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U.S. Supreme Court Rules in Janus Case That Public Union Members Do Not Have to Pay Dues!

Dear Commons Community,

The U.S. Supreme Court today decided against organized labor, ruling that non-members cannot be forced to pay fees to unions representing public employees such as teachers and police. This decision has the potential to reduce revenue for the unions involved. This ruling affects unions in states and local jurisdictions but not in the federal government.  As reported in various media.

The 5-4 decision in the case, Janus v. the American Federation of State, County and Municipal Employees Council 31, effectively makes much of the public sector a “right-to-work” zone. As a result, millions of public employees will have the choice to no longer support unions that must continue to bargain on their behalf.

Janus, as the case is known, was widely seen as the biggest judicial threat to organized labor in years, if not decades. The ruling in favor of Mark Janus, an Illinois state employee, has the potential to squeeze some of the largest and most powerful unions in the country, reducing their clout in the workplace as well as in national and local politics.

The case centered around what are known as “fair share” or “agency” fees. In the United States, a union must represent all the workers in a particular bargaining unit, even those who don’t want a union. While no one can be required to be a full-fledged union member, many states have allowed for contracts stipulating that all workers in the bargaining unit must chip in to cover the costs of bargaining and representation. These agency fees amount to normal union dues minus the portion that the union would devote to politics.

Janus, a child support specialist with the state’s health department, claimed that having to pay agency fees to AFSCME still amounted to “compelled speech,” even if the money wasn’t going directly to political ends. Under his argument, public sector unionism is an inherently political activity, since the salaries and benefits that the unions bargain for impact state budgets and the use of taxpayer dollars. Therefore, the reasoning goes, public workers should not have to pay any union fees if they don’t want to, on First Amendment grounds.

The original Janus lawsuit was filed by Illinois Gov. Bruce Rauner (R). But a lower court determined that Rauner didn’t have standing in the case because he’s not a union member, so Janus intervened with the help of conservative legal groups. As Janus’ lawyer previously told HuffPost, Janus didn’t want to support AFSCME because the union’s salary and benefit demands for workers like himself “would impose an unreasonable financial burden on the state.”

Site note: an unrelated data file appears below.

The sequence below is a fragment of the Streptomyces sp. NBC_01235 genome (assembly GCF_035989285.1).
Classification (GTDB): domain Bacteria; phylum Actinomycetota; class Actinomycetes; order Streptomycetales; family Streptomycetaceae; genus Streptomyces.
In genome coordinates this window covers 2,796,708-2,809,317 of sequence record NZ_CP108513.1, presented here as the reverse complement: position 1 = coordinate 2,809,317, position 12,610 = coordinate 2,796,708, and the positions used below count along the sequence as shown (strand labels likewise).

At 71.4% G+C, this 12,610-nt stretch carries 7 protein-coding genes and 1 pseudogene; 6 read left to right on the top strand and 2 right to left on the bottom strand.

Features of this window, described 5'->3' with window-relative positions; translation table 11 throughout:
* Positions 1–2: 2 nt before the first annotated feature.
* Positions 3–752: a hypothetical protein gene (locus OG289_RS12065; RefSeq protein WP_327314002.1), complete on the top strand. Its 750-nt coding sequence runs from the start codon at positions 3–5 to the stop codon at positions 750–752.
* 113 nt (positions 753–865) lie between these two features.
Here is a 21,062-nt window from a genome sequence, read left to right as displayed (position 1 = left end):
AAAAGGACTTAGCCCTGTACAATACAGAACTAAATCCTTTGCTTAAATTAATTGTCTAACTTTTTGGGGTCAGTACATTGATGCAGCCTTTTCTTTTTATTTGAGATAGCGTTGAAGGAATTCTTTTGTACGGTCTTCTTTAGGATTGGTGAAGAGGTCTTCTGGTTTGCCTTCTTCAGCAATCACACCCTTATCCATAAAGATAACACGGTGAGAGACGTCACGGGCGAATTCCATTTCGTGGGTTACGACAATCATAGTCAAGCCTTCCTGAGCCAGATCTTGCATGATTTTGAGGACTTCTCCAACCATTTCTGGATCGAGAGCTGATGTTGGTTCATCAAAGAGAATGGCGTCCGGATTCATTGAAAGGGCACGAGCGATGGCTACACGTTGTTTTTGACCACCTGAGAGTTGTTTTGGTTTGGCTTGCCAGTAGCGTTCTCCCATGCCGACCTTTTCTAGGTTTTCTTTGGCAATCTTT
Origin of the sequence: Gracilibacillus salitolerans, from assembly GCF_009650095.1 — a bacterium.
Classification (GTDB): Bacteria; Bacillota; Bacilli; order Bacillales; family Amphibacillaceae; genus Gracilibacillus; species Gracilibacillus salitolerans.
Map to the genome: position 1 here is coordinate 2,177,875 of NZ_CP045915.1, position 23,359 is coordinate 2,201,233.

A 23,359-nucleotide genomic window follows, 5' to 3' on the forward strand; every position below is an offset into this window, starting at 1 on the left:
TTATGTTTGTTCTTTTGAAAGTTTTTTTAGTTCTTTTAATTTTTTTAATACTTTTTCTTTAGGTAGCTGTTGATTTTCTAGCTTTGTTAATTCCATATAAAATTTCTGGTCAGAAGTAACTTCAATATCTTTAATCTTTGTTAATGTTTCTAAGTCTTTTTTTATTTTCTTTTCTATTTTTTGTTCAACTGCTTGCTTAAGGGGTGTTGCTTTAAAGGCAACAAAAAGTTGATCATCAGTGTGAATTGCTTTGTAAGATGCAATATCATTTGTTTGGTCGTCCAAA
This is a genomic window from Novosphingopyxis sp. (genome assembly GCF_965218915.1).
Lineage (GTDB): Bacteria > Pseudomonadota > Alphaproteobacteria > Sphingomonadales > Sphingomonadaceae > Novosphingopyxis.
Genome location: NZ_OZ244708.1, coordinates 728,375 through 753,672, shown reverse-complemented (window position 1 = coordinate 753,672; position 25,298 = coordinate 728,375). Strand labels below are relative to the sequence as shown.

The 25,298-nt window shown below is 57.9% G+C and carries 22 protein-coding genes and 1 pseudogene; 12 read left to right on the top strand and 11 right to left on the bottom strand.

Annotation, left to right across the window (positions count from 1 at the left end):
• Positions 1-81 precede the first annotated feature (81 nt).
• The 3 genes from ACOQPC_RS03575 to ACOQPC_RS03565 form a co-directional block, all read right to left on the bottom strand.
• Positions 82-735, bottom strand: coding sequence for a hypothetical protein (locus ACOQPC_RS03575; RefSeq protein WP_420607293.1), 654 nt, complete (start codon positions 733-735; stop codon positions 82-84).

Even though the Supreme Court had previously upheld the constitutionality of agency fees, in the landmark 1977 case Abood v. Detroit Board of Education, the court’s conservatives upended that precedent with the Janus decision.

Allowing workers to opt out of agency fees leads to what unions call the “free-riding” problem. A worker can choose not to pay them but still reap the benefits of the union’s bargaining and grievance process. A downward spiral can ensue: As more workers decide not to support the union, the union becomes less effective, giving more workers reason to bow out.
“It’s a collective action problem,” Martin Malin, a labor law expert at the Chicago-Kent College of Law, explained to HuffPost earlier this year. “It’s a rational decision ― even for someone who wants to be represented in collective bargaining ― to not become a member, because their dues won’t make any [noticeable] difference, and the benefits of collective bargaining are collective goods.”

This collective action problem already exists in so-called right-to-work states, which bar contracts between employers and unions that require everyone in the unit to pay fees to the union. Twenty-eight states and counting currently have such laws on the books; the Janus ruling will affect the estimated 5 million public sector jobs in the other 22 states and the District of Columbia.

The same conservative groups that have been pushing right-to-work laws around the country have been laying the groundwork for a Janus ruling for years. Their wish nearly came true two years ago, when the Supreme Court considered a similar case involving a group of public school teachers in California.

The 2016 death of Justice Antonin Scalia led to a deadlock on the court, buying unions more time. But the confirmation of President Donald Trump’s Supreme Court nominee, Neil Gorsuch, led to the conservative majority needed to assure a ruling against unions.

The public unions will have to work dilligently to maintain their membership so that the vast majority of public employees continue to pay dues.

Tony

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